United Artists was founded in 1919 by Mary Pickford, Charles Chaplin, Douglas Fairbanks (1883–1939), and D. W. Griffith (1875–1948) as a means of insuring control over the marketing of their pictures. Capitalizing on their fame in the movies, Pickford, Chaplin, and their partners had risen from the ranks of studio employees to become heads of their own independent production companies. They enjoyed considerable autonomy over their work—from the writing of the scenario to the final cut—and released their films through leading companies, which provided them with production financing and a share of the profits. But rumors of a consolidation in the industry by companies that intended to cap salaries placed the stars on the defensive. By forming United Artists they would now have to secure their own financing and oversee the selling of their pictures, but the risks were worth taking to guarantee their independence.
During the early years of UA's existence, the founders delivered some of the finest pictures of their careers. The premiere UA release was Douglas Fairbanks' His Majesty, the American , which was released on 1 September 1919. Fairbanks went on to produce such swashbucklers as Robin Hood (1922) and The Thief of Bagdad (1924). Pickford's best-remembered pictures were Pollyanna (1920), Little Lord Fauntleroy (1921), and a remake of Tess of the Storm Country (1922). Griffith delivered Broken Blossoms (1919), Way Down East (1920), and Orphans of the Storm (1921), among others. Chaplin came through with the influential A Woman of Paris (1923) and his acknowledged masterpiece, The Gold Rush (1925).
Despite this record of excellence, which earned a reputation for the company as the Tiffany's of the industry, United Artists confronted a product shortage from the outset. The company was geared to release one picture a month—three pictures a year from each of the owners—to operate efficiently. But production progressed slower than had been anticipated. Chaplin, for example, decided to produce full-length features exclusively, rather than continue with two- or three-reelers; and Fairbanks began producing costume spectaculars, which cost more and took longer to make.
To fill out the roster, UA attempted to bring in other big-name stars as partners without success, since they were either tied to the major studios or had no stomach for the risks of independent production. Not until Joseph M. Schenck (1878–1961), producer and entrepreneur, was brought in as a partner in 1924 to reorganize the company did circumstances improve. Schenck brought three stars with him under contract—his wife, Norma Talmadge (1897–1957); his sister-in-law, Constance Talmadge (1900–1973); and his brother-inlaw, Buster Keaton (1895–1966). To solve the product crisis, Schenck formed Art Cinema Corporation to finance and produce pictures for UA distribution. This company was owned by Schenck and his business associates and was not a UA subsidiary. Art Cinema went on to deliver over fifty pictures to UA. Among them were three Buster Keaton masterpieces, The General (1927), College (1927), and Steamboat Bill, Jr. (1928).
To streamline operations and save on overhead expenses, Schenck proposed merging the company with the distribution arm of Metro-Goldwyn-Mayer, which was then a fledgling producer-distributor connected to the Loew's theater chain. But Chaplin vetoed the plan, fearing that MGM would use UA's films to force what he considered its inferior product on exhibitors, among other reasons. To survive the battle for the theaters, which was being waged by several companies to gain control of the exhibition market, Schenck proposed forming a United Artists theater chain to insure access to first-run houses at favorable rental rates for the company's films. Chaplin vetoed this proposal as well, with the result that in June 1926 Schenck and his UA partners on their own formed the United Artists Theatre Circuit, a publicly-held company, separate from United Artists, which went on to construct or acquire first-run theaters in the major metropolitan areas. Schenck had other plans to strengthen United Artists, such as a proposed merger with Warner Bros., but United Artists would remain what it was founded to be, what Chaplin doggedly insisted on its being, a distribution company for top-quality independent productions.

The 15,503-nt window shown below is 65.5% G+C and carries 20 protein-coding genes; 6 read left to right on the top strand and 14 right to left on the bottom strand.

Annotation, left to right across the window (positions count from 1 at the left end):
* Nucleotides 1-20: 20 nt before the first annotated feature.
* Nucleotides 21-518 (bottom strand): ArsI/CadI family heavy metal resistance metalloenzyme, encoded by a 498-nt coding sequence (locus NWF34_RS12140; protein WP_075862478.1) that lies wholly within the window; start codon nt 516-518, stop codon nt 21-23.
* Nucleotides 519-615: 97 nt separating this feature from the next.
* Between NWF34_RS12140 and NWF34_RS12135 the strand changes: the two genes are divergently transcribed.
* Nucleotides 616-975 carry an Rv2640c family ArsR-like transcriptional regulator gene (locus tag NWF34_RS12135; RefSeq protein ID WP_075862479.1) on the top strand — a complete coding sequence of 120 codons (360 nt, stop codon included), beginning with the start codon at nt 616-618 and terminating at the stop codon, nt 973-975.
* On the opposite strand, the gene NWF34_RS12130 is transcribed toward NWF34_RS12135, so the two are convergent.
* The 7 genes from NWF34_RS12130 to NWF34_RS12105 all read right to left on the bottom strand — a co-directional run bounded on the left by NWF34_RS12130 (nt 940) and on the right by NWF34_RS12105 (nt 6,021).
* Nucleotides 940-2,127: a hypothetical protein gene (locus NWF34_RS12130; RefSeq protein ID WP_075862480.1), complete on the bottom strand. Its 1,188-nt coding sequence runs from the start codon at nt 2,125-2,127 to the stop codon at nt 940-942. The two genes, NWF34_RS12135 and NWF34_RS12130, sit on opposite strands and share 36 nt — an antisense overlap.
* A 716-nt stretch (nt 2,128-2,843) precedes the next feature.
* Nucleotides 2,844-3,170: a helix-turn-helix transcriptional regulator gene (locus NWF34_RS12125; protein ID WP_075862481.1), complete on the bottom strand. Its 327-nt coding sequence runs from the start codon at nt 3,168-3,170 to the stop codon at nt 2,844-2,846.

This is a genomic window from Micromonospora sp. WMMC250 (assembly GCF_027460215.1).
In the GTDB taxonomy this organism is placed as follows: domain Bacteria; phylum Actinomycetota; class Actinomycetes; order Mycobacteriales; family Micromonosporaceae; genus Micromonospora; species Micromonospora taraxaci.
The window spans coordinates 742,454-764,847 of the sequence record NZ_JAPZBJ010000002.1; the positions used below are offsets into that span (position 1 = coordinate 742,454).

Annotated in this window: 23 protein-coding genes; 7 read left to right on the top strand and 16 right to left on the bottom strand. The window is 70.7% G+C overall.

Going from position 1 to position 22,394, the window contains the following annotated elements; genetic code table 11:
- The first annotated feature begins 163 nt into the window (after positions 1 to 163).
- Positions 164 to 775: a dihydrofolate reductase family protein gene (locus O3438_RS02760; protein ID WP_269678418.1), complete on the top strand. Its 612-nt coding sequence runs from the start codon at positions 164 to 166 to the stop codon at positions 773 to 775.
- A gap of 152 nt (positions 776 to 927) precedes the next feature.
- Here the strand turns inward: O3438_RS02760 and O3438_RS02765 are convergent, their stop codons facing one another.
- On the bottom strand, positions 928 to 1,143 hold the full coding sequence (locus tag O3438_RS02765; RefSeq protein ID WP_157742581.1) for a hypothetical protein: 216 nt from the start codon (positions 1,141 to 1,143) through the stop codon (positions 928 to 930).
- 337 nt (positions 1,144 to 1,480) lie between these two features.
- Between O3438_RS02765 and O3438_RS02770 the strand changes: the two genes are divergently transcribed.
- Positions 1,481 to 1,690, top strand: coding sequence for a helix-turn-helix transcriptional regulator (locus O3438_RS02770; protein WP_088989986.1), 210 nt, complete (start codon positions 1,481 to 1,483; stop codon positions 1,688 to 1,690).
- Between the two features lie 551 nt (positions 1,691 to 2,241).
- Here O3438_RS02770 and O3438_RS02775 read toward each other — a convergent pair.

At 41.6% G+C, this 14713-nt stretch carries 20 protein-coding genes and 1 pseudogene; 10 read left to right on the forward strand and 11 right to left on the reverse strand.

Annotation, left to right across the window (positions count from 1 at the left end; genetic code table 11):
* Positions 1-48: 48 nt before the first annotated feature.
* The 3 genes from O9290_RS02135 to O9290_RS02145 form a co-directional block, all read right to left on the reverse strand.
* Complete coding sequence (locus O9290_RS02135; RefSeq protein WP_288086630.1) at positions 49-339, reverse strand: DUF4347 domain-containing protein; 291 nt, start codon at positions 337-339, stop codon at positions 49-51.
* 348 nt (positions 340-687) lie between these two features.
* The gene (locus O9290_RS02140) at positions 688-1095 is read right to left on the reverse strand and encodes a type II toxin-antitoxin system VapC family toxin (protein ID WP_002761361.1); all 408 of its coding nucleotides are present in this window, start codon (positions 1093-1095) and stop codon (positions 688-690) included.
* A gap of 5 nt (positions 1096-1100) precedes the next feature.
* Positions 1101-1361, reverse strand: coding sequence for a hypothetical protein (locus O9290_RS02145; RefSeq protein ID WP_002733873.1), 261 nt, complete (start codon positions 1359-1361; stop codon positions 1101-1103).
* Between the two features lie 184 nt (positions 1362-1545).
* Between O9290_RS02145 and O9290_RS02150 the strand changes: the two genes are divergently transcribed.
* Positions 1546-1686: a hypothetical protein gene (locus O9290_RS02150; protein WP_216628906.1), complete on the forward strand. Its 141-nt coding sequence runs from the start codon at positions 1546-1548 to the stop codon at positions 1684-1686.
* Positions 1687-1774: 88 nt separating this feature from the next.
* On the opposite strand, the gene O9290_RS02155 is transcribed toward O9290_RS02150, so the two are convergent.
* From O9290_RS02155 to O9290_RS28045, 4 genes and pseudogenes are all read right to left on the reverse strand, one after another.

Nonetheless, Schenck's reorganization had stabilized the company and created a niche in which United Artists could function effectively throughout the studio era. The company had established distribution outlets in most overseas markets and was firmly ensconced as one of Hollywood's eight major motion picture companies, albeit the smallest. Of the original founders, only Charlie Chaplin remained active as a producer during the 1930s. The star system was now firmly controlled by the majors and the day of the actor-producer had passed. Chaplin therefore was an anomaly in the business. He not only produced his pictures using his own money, but he also wrote, directed, and starred in them as well—a one-man show—that included City Lights (1931), Modern Times (1936), The Great Dictator (1941), and Monsieur Verdoux (1947).
UA's most active producers during the 1930s were Samuel Goldwyn (1882–1974), Twentieth Century Pictures, Alexander Korda (1893–1956), David O. Selznick (1902–1965), Walter Wanger (1894–1968), and a few others. Three of these producers, Goldwyn, Korda and Selznick, also became partners in the company. As a group, they constituted a new breed of independent—the "creative" producer. The creative producer operated in much the same way as the head of a major studio, only on a much smaller scale. Sam Goldwyn, for example, owned a small studio in Hollywood, where he made forty pictures during the decade, all of which he personally financed. His production staff included some of the best talent around—art director Richard Day (1896–1972); cinematographer Gregg Toland (1904–1948); music director Alfred Newman (1901–1970); directors John Ford (1894–1973), Leo McCarey (1898–1969), King Vidor (1894–1982), and William Wyler (1902–1981); and writers Sidney Howard (1891–1939), Elmer Rice (1892–1967), Maxwell Anderson (1888–1959), Lillian Hellman (1906–1984), Ben Hecht (1894–1964), Robert E. Sherwood (1896–1955), and S. N. Behrman (1893–1973). What linked Goldwyn and the other producers to UA was the distribution contract, a document guaranteeing that UA would sell and promote their pictures in all the principal markets of the world. In return for this service, UA charged its producers a distribution fee to recoup its marketing expenses and to generate a profit.